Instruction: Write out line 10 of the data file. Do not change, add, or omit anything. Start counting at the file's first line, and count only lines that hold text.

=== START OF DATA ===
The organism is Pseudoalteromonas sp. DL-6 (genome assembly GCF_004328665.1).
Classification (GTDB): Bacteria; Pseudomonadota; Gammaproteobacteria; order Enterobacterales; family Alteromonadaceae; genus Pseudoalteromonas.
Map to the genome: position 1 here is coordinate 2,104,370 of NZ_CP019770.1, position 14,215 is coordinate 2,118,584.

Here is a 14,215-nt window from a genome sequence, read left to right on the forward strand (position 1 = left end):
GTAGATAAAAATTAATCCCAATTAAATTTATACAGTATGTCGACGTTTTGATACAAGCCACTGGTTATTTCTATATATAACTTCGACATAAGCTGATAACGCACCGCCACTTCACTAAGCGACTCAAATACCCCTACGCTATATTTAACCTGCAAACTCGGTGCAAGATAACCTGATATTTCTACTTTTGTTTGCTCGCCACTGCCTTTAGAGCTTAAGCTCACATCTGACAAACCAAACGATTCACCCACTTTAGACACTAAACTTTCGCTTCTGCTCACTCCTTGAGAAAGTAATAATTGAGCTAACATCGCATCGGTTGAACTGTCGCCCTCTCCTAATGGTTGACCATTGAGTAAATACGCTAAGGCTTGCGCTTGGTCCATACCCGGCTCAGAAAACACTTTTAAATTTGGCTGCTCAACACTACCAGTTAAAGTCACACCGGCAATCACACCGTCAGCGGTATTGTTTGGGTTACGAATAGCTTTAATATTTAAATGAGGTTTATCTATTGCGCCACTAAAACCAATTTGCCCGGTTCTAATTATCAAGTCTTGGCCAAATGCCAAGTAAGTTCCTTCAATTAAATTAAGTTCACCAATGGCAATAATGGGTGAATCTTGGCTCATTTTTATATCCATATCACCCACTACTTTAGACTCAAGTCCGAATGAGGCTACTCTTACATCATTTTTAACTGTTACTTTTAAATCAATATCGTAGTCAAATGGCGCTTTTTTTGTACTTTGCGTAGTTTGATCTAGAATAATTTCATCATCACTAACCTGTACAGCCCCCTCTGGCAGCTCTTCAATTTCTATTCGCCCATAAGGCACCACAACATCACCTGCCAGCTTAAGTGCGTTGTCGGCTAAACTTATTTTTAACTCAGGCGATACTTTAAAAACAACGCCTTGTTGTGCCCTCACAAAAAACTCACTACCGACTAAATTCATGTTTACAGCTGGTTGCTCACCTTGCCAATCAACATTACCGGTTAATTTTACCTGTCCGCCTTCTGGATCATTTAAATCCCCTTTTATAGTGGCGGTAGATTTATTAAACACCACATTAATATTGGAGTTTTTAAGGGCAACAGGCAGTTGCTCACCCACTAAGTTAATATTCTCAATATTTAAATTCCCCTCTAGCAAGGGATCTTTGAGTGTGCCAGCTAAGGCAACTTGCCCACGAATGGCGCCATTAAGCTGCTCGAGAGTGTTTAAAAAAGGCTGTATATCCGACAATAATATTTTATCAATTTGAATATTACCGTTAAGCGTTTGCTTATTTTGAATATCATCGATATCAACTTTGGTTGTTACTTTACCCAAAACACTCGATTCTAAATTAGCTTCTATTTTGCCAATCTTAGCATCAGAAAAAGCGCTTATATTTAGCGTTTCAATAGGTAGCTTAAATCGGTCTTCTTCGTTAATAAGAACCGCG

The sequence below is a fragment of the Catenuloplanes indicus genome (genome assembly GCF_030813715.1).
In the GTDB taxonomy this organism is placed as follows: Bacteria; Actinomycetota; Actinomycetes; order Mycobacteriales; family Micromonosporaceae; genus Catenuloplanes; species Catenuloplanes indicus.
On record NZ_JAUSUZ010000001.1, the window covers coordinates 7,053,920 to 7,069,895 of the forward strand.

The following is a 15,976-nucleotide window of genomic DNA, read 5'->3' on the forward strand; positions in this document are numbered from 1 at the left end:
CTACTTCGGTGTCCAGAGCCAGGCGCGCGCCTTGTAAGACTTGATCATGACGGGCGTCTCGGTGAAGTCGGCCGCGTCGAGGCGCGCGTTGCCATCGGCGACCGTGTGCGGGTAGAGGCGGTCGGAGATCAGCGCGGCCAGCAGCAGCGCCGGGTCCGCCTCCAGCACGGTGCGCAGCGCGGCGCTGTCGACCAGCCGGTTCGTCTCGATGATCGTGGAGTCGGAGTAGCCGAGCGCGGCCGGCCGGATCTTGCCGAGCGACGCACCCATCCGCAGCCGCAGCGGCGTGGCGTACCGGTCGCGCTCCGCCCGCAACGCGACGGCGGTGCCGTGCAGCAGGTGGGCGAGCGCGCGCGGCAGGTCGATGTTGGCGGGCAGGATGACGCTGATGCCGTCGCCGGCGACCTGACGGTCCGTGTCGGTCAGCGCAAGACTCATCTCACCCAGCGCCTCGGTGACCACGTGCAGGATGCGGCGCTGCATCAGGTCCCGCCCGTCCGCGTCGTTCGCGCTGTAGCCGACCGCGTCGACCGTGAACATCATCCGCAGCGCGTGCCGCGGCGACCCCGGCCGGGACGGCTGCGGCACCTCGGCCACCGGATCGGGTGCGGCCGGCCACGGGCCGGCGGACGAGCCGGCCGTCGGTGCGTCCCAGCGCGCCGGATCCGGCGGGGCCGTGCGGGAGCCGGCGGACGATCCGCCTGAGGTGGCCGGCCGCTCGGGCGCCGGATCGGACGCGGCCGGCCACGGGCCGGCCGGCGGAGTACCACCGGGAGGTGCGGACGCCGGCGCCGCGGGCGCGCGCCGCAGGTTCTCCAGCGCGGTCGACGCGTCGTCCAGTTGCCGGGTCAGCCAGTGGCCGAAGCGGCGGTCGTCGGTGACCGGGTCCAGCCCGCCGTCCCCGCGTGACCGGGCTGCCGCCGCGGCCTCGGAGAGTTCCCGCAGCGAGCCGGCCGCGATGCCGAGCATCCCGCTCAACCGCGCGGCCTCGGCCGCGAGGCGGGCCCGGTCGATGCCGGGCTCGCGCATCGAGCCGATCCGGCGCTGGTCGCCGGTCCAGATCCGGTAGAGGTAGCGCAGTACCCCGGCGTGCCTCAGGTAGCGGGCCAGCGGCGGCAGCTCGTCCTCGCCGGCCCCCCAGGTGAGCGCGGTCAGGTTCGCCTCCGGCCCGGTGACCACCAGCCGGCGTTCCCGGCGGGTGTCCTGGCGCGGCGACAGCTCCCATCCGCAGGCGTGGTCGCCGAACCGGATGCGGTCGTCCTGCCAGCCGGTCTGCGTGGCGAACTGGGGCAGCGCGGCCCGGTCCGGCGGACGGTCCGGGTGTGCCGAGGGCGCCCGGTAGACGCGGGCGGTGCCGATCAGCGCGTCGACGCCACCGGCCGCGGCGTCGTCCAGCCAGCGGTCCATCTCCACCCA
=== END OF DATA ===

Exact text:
CTACTTCGGTGTCCAGAGCCAGGCGCGCGCCTTGTAAGACTTGATCATGACGGGCGTCTCGGTGAAGTCGGCCGCGTCGAGGCGCGCGTTGCCATCGGCGACCGTGTGCGGGTAGAGGCGGTCGGAGATCAGCGCGGCCAGCAGCAGCGCCGGGTCCGCCTCCAGCACGGTGCGCAGCGCGGCGCTGTCGACCAGCCGGTTCGTCTCGATGATCGTGGAGTCGGAGTAGCCGAGCGCGGCCGGCCGGATCTTGCCGAGCGACGCACCCATCCGCAGCCGCAGCGGCGTGGCGTACCGGTCGCGCTCCGCCCGCAACGCGACGGCGGTGCCGTGCAGCAGGTGGGCGAGCGCGCGCGGCAGGTCGATGTTGGCGGGCAGGATGACGCTGATGCCGTCGCCGGCGACCTGACGGTCCGTGTCGGTCAGCGCAAGACTCATCTCACCCAGCGCCTCGGTGACCACGTGCAGGATGCGGCGCTGCATCAGGTCCCGCCCGTCCGCGTCGTTCGCGCTGTAGCCGACCGCGTCGACCGTGAACATCATCCGCAGCGCGTGCCGCGGCGACCCCGGCCGGGACGGCTGCGGCACCTCGGCCACCGGATCGGGTGCGGCCGGCCACGGGCCGGCGGACGAGCCGGCCGTCGGTGCGTCCCAGCGCGCCGGATCCGGCGGGGCCGTGCGGGAGCCGGCGGACGATCCGCCTGAGGTGGCCGGCCGCTCGGGCGCCGGATCGGACGCGGCCGGCCACGGGCCGGCCGGCGGAGTACCACCGGGAGGTGCGGACGCCGGCGCCGCGGGCGCGCGCCGCAGGTTCTCCAGCGCGGTCGACGCGTCGTCCAGTTGCCGGGTCAGCCAGTGGCCGAAGCGGCGGTCGTCGGTGACCGGGTCCAGCCCGCCGTCCCCGCGTGACCGGGCTGCCGCCGCGGCCTCGGAGAGTTCCCGCAGCGAGCCGGCCGCGATGCCGAGCATCCCGCTCAACCGCGCGGCCTCGGCCGCGAGGCGGGCCCGGTCGATGCCGGGCTCGCGCATCGAGCCGATCCGGCGCTGGTCGCCGGTCCAGATCCGGTAGAGGTAGCGCAGTACCCCGGCGTGCCTCAGGTAGCGGGCCAGCGGCGGCAGCTCGTCCTCGCCGGCCCCCCAGGTGAGCGCGGTCAGGTTCGCCTCCGGCCCGGTGACCACCAGCCGGCGTTCCCGGCGGGTGTCCTGGCGCGGCGACAGCTCCCATCCGCAGGCGTGGTCGCCGAACCGGATGCGGTCGTCCTGCCAGCCGGTCTGCGTGGCGAACTGGGGCAGCGCGGCCCGGTCCGGCGGACGGTCCGGGTGTGCCGAGGGCGCCCGGTAGACGCGGGCGGTGCCGATCAGCGCGTCGACGCCACCGGCCGCGGCGTCGTCCAGCCAGCGGTCCATCTCCACCCA